Friday, November 5, 2010

Two similar crashes. Two media reports. Can you spot the difference?

Crash # 1: Two vehicles collide on Mineral Point Road, one eastbound, and one westbound. Westbound vehicle operator turns left, failing to yield to eastbound vehicle operator.

Crash # 2: Two vehicles collide on University Ave, one eastbound, and one westbound. Westbound vehicle operator turns left, failing to yield to eastbound vehicle operator.

Can you spot the differences in the way the incidents were reported? Same reporter, although many times the newspaper reports are a verbatim repeat of the police reports, so it may not be the reporter's fault.

In crash # 1, ""He [westbound driver] apparently didn't realize a car was coming eastbound," DeSpain said. "The victim's car was hit and flipped over, landing on its roof."

In crash # 2, "As he [eastbound vehicle operator] went into the intersection, a 23-year-old man was making a left turn with his car from University Avenue onto Randall," said police spokesman Joel DeSpain. "The cyclist hit the car and landed on the pavement."

Hmmm, why is it that the report seems to imply that the bicyclist ran into a car, putting him possibly at fault, yet when two cars are involved, it is clear that the westbound driver failed to see the other vehicle, clearly making the turning driver at fault?

Also note that University Ave is actually not one-way in this location. It is a two-way roadway, but motorized traffic is only allowed westbound. Bicycles are legal vehicles in the state of Wisconsin, and therefore bicycles on University Ave, whether going eastbound or westbound, are "traffic.'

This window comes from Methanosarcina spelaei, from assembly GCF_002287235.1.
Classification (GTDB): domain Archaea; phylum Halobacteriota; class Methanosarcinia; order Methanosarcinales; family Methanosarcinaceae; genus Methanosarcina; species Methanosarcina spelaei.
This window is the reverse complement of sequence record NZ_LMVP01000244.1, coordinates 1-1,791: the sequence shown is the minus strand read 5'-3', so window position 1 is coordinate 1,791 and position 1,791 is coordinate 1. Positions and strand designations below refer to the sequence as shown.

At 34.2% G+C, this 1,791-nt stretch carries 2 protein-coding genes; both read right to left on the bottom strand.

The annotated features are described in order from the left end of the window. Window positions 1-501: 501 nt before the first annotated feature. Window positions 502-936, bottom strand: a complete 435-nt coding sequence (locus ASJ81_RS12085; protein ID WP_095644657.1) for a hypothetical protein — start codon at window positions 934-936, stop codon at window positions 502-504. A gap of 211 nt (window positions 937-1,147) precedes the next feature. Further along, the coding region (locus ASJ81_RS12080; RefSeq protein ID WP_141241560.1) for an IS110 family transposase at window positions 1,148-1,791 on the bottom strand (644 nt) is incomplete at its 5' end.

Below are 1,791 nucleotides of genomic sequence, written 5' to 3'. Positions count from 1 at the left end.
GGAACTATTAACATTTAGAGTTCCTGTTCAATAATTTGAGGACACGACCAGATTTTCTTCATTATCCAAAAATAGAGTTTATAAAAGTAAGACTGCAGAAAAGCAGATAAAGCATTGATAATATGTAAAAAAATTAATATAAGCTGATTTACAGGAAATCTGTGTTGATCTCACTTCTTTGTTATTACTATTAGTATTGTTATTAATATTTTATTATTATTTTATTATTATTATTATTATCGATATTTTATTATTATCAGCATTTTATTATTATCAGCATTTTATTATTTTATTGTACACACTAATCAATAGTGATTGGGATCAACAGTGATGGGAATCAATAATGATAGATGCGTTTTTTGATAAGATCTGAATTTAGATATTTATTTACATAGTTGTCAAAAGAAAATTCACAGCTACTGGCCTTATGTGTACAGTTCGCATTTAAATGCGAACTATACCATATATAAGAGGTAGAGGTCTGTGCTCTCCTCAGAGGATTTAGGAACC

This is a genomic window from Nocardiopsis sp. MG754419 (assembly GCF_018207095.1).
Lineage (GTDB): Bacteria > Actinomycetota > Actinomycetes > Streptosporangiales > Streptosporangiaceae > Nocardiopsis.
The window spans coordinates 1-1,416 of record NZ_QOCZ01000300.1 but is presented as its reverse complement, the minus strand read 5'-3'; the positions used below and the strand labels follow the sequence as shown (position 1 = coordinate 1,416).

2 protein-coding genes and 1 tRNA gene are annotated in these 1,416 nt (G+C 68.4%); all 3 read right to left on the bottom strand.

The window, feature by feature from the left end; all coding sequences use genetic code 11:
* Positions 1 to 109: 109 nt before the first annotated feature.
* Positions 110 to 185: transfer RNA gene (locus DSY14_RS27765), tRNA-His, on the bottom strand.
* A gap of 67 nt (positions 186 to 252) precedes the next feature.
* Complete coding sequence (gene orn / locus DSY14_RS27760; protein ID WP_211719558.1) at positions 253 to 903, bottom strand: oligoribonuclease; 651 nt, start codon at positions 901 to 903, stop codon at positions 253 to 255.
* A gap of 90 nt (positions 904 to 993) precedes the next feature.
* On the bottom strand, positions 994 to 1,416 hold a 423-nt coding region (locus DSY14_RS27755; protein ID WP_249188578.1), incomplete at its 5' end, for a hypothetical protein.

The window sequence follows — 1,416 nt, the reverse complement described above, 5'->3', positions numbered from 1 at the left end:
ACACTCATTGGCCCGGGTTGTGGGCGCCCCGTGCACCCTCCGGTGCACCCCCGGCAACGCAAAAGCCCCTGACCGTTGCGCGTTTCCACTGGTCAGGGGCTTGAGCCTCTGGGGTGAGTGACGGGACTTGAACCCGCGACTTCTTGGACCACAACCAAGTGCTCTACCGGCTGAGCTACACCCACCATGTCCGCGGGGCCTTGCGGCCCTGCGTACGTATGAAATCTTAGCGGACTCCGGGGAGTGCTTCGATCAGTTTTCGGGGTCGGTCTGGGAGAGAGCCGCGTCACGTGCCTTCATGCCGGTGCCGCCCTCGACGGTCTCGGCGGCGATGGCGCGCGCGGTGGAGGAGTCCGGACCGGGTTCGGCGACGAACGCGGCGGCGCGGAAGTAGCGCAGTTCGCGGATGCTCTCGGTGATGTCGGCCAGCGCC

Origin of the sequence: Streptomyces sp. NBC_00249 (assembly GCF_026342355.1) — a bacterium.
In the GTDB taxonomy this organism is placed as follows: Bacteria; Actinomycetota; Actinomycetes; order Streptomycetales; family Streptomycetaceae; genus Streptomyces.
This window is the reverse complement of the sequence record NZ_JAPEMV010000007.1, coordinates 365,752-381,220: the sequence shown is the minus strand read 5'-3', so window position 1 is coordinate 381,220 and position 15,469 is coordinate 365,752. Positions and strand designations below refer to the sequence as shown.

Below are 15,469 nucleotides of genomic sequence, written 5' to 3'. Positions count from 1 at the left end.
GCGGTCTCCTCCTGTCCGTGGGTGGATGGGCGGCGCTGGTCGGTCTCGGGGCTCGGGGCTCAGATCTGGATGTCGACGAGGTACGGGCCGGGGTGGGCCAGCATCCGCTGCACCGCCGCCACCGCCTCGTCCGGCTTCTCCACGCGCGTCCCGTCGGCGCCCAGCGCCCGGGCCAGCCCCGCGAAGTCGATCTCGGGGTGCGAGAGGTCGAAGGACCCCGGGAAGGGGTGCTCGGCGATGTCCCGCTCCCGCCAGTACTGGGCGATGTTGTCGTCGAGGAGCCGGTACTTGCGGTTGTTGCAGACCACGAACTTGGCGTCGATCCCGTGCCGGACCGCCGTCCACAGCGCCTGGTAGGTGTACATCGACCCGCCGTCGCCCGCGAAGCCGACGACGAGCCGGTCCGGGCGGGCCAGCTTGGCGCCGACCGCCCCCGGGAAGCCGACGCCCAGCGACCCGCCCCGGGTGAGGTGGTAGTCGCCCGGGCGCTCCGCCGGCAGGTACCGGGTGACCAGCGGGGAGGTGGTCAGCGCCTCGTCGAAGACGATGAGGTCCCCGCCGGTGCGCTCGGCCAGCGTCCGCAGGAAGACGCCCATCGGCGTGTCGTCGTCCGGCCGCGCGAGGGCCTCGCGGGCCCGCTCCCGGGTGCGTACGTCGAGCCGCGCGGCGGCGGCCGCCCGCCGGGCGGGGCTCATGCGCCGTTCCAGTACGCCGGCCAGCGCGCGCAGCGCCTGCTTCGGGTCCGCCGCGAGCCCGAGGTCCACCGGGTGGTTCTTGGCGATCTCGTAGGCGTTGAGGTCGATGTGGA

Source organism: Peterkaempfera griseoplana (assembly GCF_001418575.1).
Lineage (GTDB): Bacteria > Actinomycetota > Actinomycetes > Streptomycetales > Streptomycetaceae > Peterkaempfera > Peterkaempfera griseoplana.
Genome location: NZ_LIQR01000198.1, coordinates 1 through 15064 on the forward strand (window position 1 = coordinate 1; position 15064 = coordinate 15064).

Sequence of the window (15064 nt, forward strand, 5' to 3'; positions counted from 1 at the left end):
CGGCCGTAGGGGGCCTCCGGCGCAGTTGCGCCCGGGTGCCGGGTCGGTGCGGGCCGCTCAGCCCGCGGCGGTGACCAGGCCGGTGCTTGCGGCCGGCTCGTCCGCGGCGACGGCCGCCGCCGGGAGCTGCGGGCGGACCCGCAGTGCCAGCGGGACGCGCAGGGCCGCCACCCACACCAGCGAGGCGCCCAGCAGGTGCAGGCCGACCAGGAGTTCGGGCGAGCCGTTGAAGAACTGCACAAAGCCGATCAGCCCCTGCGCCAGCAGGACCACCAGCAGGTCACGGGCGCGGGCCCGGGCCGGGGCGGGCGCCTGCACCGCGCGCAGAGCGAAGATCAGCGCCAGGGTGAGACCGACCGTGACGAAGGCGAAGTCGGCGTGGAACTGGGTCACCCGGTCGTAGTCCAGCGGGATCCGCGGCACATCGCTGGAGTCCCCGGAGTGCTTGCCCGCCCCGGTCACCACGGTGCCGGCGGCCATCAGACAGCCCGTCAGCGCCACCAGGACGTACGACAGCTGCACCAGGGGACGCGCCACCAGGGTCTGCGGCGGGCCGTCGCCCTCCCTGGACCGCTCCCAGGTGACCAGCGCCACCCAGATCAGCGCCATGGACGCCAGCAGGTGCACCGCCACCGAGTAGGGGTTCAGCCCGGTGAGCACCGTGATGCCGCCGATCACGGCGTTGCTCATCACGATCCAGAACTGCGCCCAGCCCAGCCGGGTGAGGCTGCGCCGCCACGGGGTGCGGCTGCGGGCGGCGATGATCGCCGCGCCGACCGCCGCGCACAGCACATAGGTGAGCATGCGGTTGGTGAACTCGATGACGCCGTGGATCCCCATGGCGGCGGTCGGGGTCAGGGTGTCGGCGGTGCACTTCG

Now, before anyone jumps down my throat about a few more details, the bicyclist definitely violated the law in one way: he did not have a light. The crash occurred after dark, and despite the area being well lit, a headlight is not only required, but may have prevented this crash by making the bicyclist more visible. 

There is a green arrow for westbound traffic turning onto Randall, and the news report does not state whether the bicyclist was facing a green light or a red light when he went through the intersection. Certainly, if he ran a red, he was at fault legally for the crash. But we don't know, and I suppose that is why the "crash remains under investigation." 

Edit: Turns out the police report did indeed state that the bicyclist had a green light, which makes the indication that the bicyclist " hit the car" especially strange. 

Also, although there is no legal requirement to wear a helmet, and it is a personal decision, a helmet can help mitigate the consequences of a crash, in the same way that a seatbelt will mitigate the consequences of a crash if you are in a car. 

I am a big believer in helmets, since I have fallen or had crashes several times - nothing serious involving a car, by the way, always another bicyclist or my own fault and a fall - and have cracked one helmet along the way. I have had several friends involved in very serious crashes that walked away with bruises or even broken bones, but no head injury. I also wear my seatbelt all the time, and not just because my car won't stop beeping if I don't.